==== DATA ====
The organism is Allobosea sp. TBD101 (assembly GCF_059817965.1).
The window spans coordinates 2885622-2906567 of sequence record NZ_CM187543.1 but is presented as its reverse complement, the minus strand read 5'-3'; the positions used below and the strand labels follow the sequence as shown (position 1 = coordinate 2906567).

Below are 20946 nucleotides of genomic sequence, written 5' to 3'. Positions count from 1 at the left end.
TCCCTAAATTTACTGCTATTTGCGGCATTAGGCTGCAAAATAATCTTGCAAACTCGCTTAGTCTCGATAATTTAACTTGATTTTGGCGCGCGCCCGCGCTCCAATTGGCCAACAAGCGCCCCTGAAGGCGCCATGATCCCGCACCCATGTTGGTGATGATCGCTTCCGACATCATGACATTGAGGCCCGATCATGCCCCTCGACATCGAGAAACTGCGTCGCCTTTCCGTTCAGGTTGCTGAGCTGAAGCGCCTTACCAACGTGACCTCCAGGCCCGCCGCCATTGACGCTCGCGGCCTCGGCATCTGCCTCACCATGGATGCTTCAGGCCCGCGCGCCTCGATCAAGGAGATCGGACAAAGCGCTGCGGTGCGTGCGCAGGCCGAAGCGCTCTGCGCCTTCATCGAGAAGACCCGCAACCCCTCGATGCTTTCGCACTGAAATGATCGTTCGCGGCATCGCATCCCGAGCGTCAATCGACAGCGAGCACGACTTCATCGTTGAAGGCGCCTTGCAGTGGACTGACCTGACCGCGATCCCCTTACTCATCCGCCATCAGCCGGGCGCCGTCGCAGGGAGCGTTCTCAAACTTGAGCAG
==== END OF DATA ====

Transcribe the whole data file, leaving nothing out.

The organism is Allobosea sp. TBD101 (assembly GCF_059817965.1).
The window spans coordinates 2885622-2906567 of sequence record NZ_CM187543.1 but is presented as its reverse complement, the minus strand read 5'-3'; the positions used below and the strand labels follow the sequence as shown (position 1 = coordinate 2906567).

Below are 20946 nucleotides of genomic sequence, written 5' to 3'. Positions count from 1 at the left end.
TCCCTAAATTTACTGCTATTTGCGGCATTAGGCTGCAAAATAATCTTGCAAACTCGCTTAGTCTCGATAATTTAACTTGATTTTGGCGCGCGCCCGCGCTCCAATTGGCCAACAAGCGCCCCTGAAGGCGCCATGATCCCGCACCCATGTTGGTGATGATCGCTTCCGACATCATGACATTGAGGCCCGATCATGCCCCTCGACATCGAGAAACTGCGTCGCCTTTCCGTTCAGGTTGCTGAGCTGAAGCGCCTTACCAACGTGACCTCCAGGCCCGCCGCCATTGACGCTCGCGGCCTCGGCATCTGCCTCACCATGGATGCTTCAGGCCCGCGCGCCTCGATCAAGGAGATCGGACAAAGCGCTGCGGTGCGTGCGCAGGCCGAAGCGCTCTGCGCCTTCATCGAGAAGACCCGCAACCCCTCGATGCTTTCGCACTGAAATGATCGTTCGCGGCATCGCATCCCGAGCGTCAATCGACAGCGAGCACGACTTCATCGTTGAAGGCGCCTTGCAGTGGACTGACCTGACCGCGATCCCCTTACTCATCCGCCATCAGCCGGGCGCCGTCGCAGGGAGCGTTCTCAAACTTGAGCAG